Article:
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Judit Hevér

is a PhD student at the Department of Finance at Corvinus University of Budapest. She earned her Master’s Degree in Mathematical Finance at Corvinus University of Budapest in 2010. Before starting her PhD studies, she worked as an analyst for OTP Bank, Strategy Department. Her field of research is related to liquidity, market impact and portfolio valuation.

Péter Csóka

is an Associate Professor at the Corvinus University of Budapest, Department of Finance and a senior research fellow at the game theory research group of the Hungarian Academy of Sciences. He received his Ph.D. in economics from Maastricht University in 2008. His research topics include risk measures, risk capital allocation, various aspects of liquidity, and financial networks. He has papers published in journals like European Journal of Operational Research, Games and Economic Behaviour, and Journal of Banking and Finance.
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Carlo Acerbi

received a PhD in Theoretical Physics from the International School for Advanced Studies (SISSA - ISAS), Trieste, Italy, before turning to Finance in 1997. In the past he worked as a Risk Manager and a Financial Engineer for Italian banks, and as a senior expert in the risk practice of McKinsey & Co. He currently leads the research team on Liquidity Risk at MSCI. His main areas of interest in finance are risk management and derivatives pricing. He is the author of several papers in renowned international journals, focusing in particular on the theoretical foundations of financial risk and the extension of portfolio theory to illiquid markets. He is a member of the board of 'The Journal of Risk', an Executive Fellow of the Essex Business School and a honorary professor at Corvinus University of Budapest.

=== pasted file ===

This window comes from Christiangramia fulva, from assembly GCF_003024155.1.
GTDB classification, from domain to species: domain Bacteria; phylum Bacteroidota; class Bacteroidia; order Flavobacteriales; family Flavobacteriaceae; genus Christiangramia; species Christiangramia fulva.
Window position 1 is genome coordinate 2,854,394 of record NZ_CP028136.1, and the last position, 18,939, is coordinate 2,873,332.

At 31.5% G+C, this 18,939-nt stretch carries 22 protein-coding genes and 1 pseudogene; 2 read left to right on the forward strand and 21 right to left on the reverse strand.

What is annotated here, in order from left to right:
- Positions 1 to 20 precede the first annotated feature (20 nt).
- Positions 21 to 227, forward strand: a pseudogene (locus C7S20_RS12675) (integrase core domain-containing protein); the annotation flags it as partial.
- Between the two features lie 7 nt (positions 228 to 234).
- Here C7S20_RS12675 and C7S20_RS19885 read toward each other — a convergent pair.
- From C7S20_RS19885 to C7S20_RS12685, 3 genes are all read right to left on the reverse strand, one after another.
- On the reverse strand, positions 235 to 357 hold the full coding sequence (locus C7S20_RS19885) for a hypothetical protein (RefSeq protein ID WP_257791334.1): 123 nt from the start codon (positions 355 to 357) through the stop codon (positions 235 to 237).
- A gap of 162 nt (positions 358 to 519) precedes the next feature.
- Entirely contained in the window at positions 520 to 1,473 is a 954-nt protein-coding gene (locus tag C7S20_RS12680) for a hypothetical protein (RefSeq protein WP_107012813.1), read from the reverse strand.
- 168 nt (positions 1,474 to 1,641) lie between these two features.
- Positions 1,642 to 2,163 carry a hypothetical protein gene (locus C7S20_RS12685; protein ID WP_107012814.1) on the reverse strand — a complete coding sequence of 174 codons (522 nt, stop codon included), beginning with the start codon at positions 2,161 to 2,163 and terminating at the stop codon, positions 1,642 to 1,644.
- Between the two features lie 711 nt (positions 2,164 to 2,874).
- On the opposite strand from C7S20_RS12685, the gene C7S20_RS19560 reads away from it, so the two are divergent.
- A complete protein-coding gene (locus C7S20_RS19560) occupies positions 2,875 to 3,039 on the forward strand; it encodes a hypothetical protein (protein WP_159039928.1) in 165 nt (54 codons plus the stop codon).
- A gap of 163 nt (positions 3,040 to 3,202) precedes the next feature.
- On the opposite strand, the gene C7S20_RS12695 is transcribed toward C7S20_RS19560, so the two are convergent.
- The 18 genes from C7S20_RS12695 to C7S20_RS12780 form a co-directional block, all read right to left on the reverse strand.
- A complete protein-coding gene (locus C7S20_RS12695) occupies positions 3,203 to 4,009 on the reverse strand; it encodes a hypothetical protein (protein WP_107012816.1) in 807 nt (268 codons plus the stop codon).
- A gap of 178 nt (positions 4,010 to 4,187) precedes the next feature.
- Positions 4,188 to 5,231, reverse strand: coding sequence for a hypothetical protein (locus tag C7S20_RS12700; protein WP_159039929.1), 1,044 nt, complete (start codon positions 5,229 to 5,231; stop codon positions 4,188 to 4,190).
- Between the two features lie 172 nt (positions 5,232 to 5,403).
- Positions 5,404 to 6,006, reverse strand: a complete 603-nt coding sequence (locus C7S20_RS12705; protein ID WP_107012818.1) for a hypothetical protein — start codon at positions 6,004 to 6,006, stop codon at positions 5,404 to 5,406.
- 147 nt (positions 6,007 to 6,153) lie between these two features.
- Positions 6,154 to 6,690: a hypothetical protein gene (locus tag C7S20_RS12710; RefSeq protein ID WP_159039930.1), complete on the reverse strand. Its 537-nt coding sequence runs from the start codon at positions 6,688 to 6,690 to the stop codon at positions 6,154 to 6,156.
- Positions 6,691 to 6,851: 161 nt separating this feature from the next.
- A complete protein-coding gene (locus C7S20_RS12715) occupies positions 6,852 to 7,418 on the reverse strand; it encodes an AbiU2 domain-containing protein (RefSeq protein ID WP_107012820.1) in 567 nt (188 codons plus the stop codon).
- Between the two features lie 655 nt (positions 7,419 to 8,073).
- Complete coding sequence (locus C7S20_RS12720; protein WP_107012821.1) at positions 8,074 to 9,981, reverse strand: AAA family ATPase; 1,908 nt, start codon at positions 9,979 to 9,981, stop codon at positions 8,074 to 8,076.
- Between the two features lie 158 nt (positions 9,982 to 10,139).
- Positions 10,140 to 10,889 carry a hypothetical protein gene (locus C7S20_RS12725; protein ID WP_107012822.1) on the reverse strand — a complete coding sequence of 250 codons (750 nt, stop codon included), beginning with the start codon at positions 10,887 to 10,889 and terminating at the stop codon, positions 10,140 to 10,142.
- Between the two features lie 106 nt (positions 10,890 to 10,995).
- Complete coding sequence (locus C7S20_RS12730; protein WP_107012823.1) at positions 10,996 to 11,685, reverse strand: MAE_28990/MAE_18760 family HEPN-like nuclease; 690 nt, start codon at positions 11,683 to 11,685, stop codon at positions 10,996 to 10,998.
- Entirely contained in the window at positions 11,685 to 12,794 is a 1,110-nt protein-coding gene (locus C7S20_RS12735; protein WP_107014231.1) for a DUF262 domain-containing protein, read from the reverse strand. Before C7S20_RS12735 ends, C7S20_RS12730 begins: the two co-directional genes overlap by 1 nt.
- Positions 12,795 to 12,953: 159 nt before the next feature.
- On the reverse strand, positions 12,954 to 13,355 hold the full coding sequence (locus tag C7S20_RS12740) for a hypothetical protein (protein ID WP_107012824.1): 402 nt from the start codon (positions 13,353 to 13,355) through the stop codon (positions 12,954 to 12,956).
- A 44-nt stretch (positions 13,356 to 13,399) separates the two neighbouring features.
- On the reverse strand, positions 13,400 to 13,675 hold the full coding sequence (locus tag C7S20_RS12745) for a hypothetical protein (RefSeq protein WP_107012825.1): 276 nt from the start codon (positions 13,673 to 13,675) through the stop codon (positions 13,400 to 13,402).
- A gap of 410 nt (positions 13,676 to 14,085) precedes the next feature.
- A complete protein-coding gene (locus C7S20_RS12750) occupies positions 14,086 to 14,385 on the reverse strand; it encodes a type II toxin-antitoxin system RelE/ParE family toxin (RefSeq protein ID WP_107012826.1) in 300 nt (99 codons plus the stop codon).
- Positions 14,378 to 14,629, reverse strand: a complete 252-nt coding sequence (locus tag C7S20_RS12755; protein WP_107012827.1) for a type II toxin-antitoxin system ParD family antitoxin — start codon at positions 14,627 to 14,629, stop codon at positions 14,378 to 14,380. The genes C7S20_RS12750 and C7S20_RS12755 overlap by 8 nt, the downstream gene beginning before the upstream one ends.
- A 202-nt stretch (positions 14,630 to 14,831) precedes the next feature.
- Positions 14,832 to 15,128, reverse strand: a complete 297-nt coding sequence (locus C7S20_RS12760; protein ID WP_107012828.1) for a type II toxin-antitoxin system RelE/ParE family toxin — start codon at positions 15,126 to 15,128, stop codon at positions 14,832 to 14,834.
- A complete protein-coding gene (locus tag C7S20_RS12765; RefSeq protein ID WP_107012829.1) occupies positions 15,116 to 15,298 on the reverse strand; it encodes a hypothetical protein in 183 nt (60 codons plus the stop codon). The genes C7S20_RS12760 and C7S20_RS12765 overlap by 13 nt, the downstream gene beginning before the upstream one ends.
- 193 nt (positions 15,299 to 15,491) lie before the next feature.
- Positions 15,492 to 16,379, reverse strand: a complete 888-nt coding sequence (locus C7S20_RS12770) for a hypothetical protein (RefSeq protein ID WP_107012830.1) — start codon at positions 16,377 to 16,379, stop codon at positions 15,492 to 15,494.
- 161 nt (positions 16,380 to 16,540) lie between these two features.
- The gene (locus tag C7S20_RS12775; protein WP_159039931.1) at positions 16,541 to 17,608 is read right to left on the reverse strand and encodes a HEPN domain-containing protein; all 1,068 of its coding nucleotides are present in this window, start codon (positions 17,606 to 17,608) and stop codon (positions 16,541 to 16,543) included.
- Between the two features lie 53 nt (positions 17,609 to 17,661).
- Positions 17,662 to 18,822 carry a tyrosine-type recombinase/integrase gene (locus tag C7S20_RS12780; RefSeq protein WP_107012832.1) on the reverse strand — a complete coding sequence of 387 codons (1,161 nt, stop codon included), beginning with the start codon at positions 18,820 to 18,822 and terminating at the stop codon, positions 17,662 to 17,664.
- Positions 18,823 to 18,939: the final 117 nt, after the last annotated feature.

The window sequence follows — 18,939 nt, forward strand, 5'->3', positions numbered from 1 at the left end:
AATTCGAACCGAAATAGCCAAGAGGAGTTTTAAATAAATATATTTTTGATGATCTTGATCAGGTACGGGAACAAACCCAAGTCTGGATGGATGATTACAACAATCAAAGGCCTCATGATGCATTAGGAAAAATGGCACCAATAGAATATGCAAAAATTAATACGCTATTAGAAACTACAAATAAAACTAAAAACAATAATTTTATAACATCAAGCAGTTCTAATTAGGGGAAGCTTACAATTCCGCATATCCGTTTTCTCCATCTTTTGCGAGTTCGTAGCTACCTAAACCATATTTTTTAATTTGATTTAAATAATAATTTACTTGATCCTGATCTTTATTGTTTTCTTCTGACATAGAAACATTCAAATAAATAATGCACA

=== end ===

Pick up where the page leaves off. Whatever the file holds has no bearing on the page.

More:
http://www.risk.net/static/carlo-acerbi

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Judit Hevér - Péter Csóka - Carlo Acerbi: The effect of systemic liquidity on market liquidity: a general equilibrium approach

Acerbi and Scandolo (2008) formalizes liquidity risk on the portfolio level to incorporate liquidity in the theory of coherent risk measures. In their theory, the value of an illiquid portfolio is defined by the marginal supply-demand curve (MSDC, corresponding to the order books) of the assets and a given liquidity policy (constraints imposed by an investor). Expanding their theory with no-arbitrage pricing arguments enables us to formalize a causal effect of systemic liquidity on market liquidity. We will use a general equilibrium model with transaction costs (using MSDCs) to formalize how liquidity circulates in the economy with and without extra capital requirements.

Last modified: 2018.11.30.